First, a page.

Sigur Whitaker on the Golden Submarine

(By Sigur Whitaker)
Barney Oldfield was one of the preeminent race car drivers of the early era in auto racing. He set many speed records ranging from one mile to 100 miles including a 100 mph record for one lap (2.5 miles) at the Indianapolis Motor Speedway.  He was so renown that through the 1940s, if a person was stopped for speeding by a policeman, he was frequently asked, “Who do you think you are, Barney Oldfield?”
Harry Miller, the son of German immigrants, worked for several concerns including Ransom Old’s entry in the 1906 Vanderbilt Cup entry before establishing a small engineering shop in Los Angeles specializing in carburetors. He soon expanded to building automobile pistons and fuel pumps. Southern California racers including Barney Oldfield and Bob Burman both used his shop to rebuild their automobile engines. Miller became the preeminent engine builder for race cars during the 1920s.
One of Barney’s friends and competitor, Bob Burman, also set many speed records. After Burman’s left tire exploded and his car rolled over killing him in April 1916 during the Corona road race, Barney approached Harry Miller to build him a revolutionary car.
Unlike the racers of the time, the car had a roof with an enclosed roll bar. It was Miller’s first attempt to build a race car. Constructed with aluminum, it had thin rectangular holes for the driver to look out. Its body and chassis were wind tunnel tested. The weight of the car at 1600 pounds was heavier than its competitors.
Because safety glass had not yet been invented, the small windows were covered by wire mesh to deflect stones and dirt clods. Oldfield claimed that he could smoke a cigar at 100 mph because there was so little wind inside the car. The golden color was achieved from a combination of bronze dust and lacquer. The car cost $15,000 to build which would be $343,000 in 2023.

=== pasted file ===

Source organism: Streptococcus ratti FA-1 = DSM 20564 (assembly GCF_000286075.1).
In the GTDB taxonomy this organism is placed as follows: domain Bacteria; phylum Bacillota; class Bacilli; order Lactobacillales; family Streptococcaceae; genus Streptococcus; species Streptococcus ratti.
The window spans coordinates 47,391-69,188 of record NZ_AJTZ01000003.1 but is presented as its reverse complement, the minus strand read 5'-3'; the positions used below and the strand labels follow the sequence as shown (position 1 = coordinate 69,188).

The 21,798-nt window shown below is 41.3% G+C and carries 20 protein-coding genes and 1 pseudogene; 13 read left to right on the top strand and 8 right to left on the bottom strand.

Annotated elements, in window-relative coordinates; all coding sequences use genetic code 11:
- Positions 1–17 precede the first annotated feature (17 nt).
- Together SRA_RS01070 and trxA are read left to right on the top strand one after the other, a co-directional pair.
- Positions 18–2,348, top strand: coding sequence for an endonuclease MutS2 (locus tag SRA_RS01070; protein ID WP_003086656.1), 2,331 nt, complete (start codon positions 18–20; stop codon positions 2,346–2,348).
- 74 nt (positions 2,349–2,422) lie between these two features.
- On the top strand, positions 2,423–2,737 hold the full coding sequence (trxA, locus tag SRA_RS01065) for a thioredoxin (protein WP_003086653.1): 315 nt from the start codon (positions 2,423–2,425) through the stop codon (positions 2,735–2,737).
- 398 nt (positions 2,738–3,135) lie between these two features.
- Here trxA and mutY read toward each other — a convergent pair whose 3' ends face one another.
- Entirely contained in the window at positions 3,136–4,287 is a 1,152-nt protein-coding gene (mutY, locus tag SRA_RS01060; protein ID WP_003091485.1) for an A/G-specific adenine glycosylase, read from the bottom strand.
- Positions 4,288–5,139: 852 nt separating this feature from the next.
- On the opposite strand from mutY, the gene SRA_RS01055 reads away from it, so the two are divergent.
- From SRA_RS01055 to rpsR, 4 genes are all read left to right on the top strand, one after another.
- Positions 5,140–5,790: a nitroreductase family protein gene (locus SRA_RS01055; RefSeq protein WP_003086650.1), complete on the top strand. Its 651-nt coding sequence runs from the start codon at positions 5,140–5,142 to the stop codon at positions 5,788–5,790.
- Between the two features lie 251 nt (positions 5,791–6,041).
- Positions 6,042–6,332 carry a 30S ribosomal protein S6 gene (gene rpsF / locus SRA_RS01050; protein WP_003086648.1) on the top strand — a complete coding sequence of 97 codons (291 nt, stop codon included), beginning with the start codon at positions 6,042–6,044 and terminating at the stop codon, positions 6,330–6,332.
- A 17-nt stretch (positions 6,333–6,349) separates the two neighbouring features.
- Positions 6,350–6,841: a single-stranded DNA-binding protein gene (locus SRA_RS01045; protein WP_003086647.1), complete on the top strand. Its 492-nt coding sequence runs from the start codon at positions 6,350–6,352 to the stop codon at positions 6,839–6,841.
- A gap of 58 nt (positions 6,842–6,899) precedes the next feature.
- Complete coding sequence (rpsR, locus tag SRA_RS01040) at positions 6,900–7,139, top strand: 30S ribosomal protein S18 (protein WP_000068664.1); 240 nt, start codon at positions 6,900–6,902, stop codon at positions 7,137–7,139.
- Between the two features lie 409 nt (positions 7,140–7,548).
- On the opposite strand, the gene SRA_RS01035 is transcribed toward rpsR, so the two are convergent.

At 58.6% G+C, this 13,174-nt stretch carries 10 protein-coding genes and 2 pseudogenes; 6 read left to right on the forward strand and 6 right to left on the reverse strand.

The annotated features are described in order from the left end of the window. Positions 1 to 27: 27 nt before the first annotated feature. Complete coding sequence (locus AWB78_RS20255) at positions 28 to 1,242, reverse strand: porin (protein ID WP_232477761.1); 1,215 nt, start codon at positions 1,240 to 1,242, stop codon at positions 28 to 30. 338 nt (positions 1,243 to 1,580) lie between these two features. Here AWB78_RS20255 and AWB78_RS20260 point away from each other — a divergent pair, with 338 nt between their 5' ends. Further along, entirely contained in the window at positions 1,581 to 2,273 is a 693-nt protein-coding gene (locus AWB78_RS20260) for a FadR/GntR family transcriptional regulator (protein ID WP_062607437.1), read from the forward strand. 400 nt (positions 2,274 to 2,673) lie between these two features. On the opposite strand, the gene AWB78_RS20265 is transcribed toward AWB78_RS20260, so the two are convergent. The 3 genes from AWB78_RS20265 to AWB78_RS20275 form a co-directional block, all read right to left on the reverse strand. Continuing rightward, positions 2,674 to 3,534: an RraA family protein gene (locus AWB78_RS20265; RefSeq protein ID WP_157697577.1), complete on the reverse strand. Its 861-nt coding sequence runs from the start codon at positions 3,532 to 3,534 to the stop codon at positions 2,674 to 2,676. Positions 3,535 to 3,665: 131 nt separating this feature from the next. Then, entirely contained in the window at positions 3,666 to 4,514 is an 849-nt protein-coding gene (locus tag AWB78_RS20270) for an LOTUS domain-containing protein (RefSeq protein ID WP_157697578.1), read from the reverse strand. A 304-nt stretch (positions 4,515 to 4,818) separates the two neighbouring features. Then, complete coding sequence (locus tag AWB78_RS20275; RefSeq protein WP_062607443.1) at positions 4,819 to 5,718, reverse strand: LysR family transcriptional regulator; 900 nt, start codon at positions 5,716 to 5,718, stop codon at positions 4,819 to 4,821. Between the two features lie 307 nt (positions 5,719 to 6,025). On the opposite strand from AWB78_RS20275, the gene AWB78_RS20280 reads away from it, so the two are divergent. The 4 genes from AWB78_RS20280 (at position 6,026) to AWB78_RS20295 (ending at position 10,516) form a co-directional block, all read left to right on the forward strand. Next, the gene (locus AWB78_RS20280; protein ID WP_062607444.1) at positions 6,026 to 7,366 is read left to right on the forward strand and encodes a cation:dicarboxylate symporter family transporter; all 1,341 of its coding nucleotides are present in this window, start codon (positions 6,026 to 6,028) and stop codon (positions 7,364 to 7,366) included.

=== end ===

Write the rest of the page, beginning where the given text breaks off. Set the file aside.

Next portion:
The Golden Submarine was powered by a 289 cubic inch single-cam four-cylinder engine.  The engine, which was partly based upon Burman’s Peugeot engine, was the first that Miller designed.
The car’s first race was at the Chicago Board Speedway in June 1917 where Oldfield qualified for the pole position with a speed of 107.4 mph. The engine failed after 10 miles, but its average speed up to that point was 104 mph. The next week, Oldfield defeated Ralph DePalma driving a Packard three times on the Milwaukee dirt track. In the final of three races at Atlanta in July 1917, Oldfield nearly died when the car lost a wheel and plunged into a pond. He was trying to catch DePalma in a ten-mile race who had a quarter-lap lead when the “Golden Submarine” lost its right front wheel at the southern turn. At the time, Oldfield was going an estimated 70 mph. Earlier in the day, Oldfield had established a southern dirt-track record for one mile at 50 seconds on the first laps of a 25 mile race with DePalma. The race was easily won by Oldfield. During 1917, the Golden Submarine raced thirty-five times and won seventeen times. Oldfield established multiple dirt-track speed records.
Racing resumed after the end of World War I. In the 1919 Indianapolis 500, Roscoe Sarles piloting the Golden Submarine started from the 19th position in the field of thirty-three with a qualifying speed of 97.7 mph. The race was a disappointment for both Sarles and Barney Oldfield who owned the car. It finished in last place after a rocker arm failed on the 9th lap. In 1919, The “Golden Submarine” competed in 19 races and scored three wins. After the 1919 season, the Golden Submarine was sold.
The car was destroyed when J. Allen Sloan’s barn in Joliet, Illinois, burned to the ground. There are replicas of the car including one built by Dan Webb and one built by Charles Glick for Dale Bell.
Mark your calendars for Tuesday, October 3, 2023. The Society of Automotive Historians’ Author’s Signing event will be held in conjunction with the AACA Library Yard Sale under the tents in AACA HQ & Library parking lot in Hershey, Pennsylvania. I will be participating in the SAH book signing from 3 p.m. until 7 p.m. The AACA Library Yard sale is from 4 p.m. to 7 p.m.
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